Digital Humanities and the First-Year Experience: Teaching Reading, Writing, and Research with Digital Critical Editions

Lauren Rosenblum, Adelphi University

By transforming a classic critical edition into a student-driven digital assignment, students begin learning digital humanities practices early on, while also meeting the goals of a first-year writing curriculum.

Introduction

The pedagogical turn to the digital humanities offers opportunities for advanced students to direct independent learning in the humanities tradition while incorporating computer programming and online media. In the first year, however, students often lack the analytical skills and the technical literacy to make digital humanities a productive enterprise. Further, while many digital humanities projects are primarily led by small group practice or are independently computational, first-year students often require more guidance from instructors before they are ready to embark on collaborative or self-directed learning experiences. Here I present an assignment I designed for the first-year composition classroom that facilitates interaction among students and teaches critical thinking through the intersection of text and digital technology.  This assignment demonstrates how students can use Google Docs to produce digital critical editions of modernist short stories, which meets first-year learning goals (such as developing critical reading, writing, and oral communication skills, considering other points of view, and integrating outside sources) and provides a foundation in digital humanities.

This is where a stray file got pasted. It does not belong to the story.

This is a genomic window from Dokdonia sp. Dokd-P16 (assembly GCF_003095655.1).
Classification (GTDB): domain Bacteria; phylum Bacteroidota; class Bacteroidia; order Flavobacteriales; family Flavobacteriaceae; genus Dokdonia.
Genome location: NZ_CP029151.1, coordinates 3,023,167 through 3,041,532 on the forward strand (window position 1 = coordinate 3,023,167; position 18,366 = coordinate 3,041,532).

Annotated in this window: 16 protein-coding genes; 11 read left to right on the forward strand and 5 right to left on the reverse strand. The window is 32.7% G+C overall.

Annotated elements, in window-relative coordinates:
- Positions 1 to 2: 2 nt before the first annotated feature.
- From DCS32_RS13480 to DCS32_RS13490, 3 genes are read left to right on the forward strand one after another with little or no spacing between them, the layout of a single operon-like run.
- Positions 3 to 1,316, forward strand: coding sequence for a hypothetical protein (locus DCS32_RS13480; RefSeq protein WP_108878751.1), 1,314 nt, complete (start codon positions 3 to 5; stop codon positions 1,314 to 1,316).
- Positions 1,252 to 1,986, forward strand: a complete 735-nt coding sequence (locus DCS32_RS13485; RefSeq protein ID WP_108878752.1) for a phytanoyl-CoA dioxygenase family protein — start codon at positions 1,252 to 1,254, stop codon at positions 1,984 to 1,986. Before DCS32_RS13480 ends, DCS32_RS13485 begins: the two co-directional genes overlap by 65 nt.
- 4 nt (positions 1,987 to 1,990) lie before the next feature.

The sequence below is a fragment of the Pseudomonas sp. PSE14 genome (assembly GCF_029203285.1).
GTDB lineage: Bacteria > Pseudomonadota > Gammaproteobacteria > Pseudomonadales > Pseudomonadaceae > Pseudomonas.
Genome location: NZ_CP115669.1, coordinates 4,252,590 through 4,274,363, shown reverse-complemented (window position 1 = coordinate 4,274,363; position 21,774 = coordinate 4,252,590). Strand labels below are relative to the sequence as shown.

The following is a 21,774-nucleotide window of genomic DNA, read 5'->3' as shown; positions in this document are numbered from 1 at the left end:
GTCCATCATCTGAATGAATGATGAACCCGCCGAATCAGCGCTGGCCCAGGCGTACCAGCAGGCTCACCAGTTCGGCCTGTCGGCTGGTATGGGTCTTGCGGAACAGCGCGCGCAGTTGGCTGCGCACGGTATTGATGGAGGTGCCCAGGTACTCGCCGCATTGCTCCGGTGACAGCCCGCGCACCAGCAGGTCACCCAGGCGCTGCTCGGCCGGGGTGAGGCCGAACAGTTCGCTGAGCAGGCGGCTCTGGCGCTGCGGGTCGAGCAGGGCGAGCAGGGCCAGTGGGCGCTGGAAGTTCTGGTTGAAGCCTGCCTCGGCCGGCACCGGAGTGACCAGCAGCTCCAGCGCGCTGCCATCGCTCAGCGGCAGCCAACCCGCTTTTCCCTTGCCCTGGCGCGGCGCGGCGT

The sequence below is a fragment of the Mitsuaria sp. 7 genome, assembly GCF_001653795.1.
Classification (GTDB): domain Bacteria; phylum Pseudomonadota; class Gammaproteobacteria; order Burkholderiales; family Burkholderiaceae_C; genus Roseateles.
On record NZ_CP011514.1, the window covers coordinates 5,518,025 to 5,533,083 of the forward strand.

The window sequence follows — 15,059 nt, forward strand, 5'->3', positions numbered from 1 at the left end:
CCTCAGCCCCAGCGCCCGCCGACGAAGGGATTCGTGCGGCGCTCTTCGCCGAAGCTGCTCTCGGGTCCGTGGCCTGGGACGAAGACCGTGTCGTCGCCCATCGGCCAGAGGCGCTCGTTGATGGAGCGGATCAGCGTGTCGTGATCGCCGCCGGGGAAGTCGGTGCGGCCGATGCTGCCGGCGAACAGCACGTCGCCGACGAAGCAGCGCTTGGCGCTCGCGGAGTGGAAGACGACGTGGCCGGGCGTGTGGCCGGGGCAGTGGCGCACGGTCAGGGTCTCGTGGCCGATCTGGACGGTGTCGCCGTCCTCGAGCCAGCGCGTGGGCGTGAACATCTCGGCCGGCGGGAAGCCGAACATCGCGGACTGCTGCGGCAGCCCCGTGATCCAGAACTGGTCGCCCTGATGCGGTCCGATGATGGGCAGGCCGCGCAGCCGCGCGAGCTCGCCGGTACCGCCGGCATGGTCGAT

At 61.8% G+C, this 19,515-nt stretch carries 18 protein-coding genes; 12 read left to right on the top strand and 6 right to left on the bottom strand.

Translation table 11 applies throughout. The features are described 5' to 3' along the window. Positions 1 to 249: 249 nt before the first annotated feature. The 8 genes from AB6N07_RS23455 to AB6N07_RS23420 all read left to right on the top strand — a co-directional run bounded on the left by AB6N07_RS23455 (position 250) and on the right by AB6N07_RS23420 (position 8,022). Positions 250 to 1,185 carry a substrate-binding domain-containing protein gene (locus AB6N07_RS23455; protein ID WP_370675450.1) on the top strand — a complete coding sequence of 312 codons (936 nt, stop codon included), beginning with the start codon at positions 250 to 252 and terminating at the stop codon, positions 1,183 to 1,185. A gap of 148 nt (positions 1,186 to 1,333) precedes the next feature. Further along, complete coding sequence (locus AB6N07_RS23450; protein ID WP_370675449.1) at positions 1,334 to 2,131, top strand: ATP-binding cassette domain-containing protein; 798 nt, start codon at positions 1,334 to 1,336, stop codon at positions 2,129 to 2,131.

Background

The pedagogical turn to the digital humanities offers opportunities for advanced students to direct independent learning in the humanities tradition while incorporating computer programming and online media. In the first year, however, students often lack the analytical skills and the technical literacy to make digital humanities a productive enterprise. Further, while many digital humanities projects are primarily led by small group practice or are independently computational, first-year students often require more guidance from instructors before they are ready to embark on collaborative or self-directed learning experiences. Here I present an assignment I designed for the first-year composition classroom that facilitates interaction among students and teaches critical thinking through the intersection of text and digital technology.  This assignment demonstrates how students can use Google Docs to produce digital critical editions of modernist short stories, which meets first-year learning goals (such as developing critical reading, writing, and oral communication skills, considering other points of view, and integrating outside sources) and provides a foundation in digital humanities.

Introducing the Assignment to Students